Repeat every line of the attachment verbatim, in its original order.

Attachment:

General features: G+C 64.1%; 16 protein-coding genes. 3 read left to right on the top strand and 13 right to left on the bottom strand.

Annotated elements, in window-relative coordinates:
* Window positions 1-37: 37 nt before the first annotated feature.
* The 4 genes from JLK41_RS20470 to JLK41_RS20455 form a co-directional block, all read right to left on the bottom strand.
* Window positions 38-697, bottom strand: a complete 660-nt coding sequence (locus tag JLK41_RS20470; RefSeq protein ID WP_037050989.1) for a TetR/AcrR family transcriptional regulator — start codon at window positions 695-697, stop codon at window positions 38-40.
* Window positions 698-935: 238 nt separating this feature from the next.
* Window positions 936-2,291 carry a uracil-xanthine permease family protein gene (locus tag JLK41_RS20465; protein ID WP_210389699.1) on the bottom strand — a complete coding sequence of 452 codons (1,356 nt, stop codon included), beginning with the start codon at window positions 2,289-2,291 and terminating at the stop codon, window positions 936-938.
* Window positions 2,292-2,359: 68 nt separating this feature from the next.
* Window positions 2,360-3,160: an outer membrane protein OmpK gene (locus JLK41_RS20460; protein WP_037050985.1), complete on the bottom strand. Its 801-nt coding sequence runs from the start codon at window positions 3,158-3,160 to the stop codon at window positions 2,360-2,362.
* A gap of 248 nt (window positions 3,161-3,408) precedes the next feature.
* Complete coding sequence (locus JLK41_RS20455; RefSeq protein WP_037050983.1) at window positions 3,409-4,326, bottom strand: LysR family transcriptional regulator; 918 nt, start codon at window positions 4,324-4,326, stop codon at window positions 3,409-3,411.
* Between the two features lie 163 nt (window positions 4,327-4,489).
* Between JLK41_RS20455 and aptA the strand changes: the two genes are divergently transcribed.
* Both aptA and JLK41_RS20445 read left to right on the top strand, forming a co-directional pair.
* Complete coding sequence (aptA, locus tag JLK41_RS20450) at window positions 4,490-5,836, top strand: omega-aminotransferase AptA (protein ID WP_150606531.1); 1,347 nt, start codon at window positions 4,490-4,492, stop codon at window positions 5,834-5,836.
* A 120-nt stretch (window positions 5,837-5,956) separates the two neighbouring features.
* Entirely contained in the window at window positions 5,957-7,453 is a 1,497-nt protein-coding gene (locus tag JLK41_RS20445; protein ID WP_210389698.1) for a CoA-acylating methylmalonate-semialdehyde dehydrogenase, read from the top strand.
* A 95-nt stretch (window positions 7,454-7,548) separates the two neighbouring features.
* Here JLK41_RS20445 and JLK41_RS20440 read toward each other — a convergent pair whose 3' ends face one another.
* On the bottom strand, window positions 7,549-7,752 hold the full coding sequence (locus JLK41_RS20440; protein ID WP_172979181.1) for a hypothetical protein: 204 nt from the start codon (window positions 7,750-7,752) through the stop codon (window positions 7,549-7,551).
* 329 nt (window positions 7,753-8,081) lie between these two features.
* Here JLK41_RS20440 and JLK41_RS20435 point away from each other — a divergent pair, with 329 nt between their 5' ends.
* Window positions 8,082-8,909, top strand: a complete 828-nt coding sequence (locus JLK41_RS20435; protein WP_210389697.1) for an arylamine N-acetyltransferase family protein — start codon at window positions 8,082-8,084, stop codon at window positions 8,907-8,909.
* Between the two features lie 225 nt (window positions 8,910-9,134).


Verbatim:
General features: G+C 64.1%; 16 protein-coding genes. 3 read left to right on the top strand and 13 right to left on the bottom strand.

Annotated elements, in window-relative coordinates:
* Window positions 1-37: 37 nt before the first annotated feature.
* The 4 genes from JLK41_RS20470 to JLK41_RS20455 form a co-directional block, all read right to left on the bottom strand.
* Window positions 38-697, bottom strand: a complete 660-nt coding sequence (locus tag JLK41_RS20470; RefSeq protein ID WP_037050989.1) for a TetR/AcrR family transcriptional regulator — start codon at window positions 695-697, stop codon at window positions 38-40.
* Window positions 698-935: 238 nt separating this feature from the next.
* Window positions 936-2,291 carry a uracil-xanthine permease family protein gene (locus tag JLK41_RS20465; protein ID WP_210389699.1) on the bottom strand — a complete coding sequence of 452 codons (1,356 nt, stop codon included), beginning with the start codon at window positions 2,289-2,291 and terminating at the stop codon, window positions 936-938.
* Window positions 2,292-2,359: 68 nt separating this feature from the next.
* Window positions 2,360-3,160: an outer membrane protein OmpK gene (locus JLK41_RS20460; protein WP_037050985.1), complete on the bottom strand. Its 801-nt coding sequence runs from the start codon at window positions 3,158-3,160 to the stop codon at window positions 2,360-2,362.
* A gap of 248 nt (window positions 3,161-3,408) precedes the next feature.
* Complete coding sequence (locus JLK41_RS20455; RefSeq protein WP_037050983.1) at window positions 3,409-4,326, bottom strand: LysR family transcriptional regulator; 918 nt, start codon at window positions 4,324-4,326, stop codon at window positions 3,409-3,411.
* Between the two features lie 163 nt (window positions 4,327-4,489).
* Between JLK41_RS20455 and aptA the strand changes: the two genes are divergently transcribed.
* Both aptA and JLK41_RS20445 read left to right on the top strand, forming a co-directional pair.
* Complete coding sequence (aptA, locus tag JLK41_RS20450) at window positions 4,490-5,836, top strand: omega-aminotransferase AptA (protein ID WP_150606531.1); 1,347 nt, start codon at window positions 4,490-4,492, stop codon at window positions 5,834-5,836.
* A 120-nt stretch (window positions 5,837-5,956) separates the two neighbouring features.
* Entirely contained in the window at window positions 5,957-7,453 is a 1,497-nt protein-coding gene (locus tag JLK41_RS20445; protein ID WP_210389698.1) for a CoA-acylating methylmalonate-semialdehyde dehydrogenase, read from the top strand.
* A 95-nt stretch (window positions 7,454-7,548) separates the two neighbouring features.
* Here JLK41_RS20445 and JLK41_RS20440 read toward each other — a convergent pair whose 3' ends face one another.
* On the bottom strand, window positions 7,549-7,752 hold the full coding sequence (locus JLK41_RS20440; protein ID WP_172979181.1) for a hypothetical protein: 204 nt from the start codon (window positions 7,750-7,752) through the stop codon (window positions 7,549-7,551).
* 329 nt (window positions 7,753-8,081) lie between these two features.
* Here JLK41_RS20440 and JLK41_RS20435 point away from each other — a divergent pair, with 329 nt between their 5' ends.
* Window positions 8,082-8,909, top strand: a complete 828-nt coding sequence (locus JLK41_RS20435; protein WP_210389697.1) for an arylamine N-acetyltransferase family protein — start codon at window positions 8,082-8,084, stop codon at window positions 8,907-8,909.
* Between the two features lie 225 nt (window positions 8,910-9,134).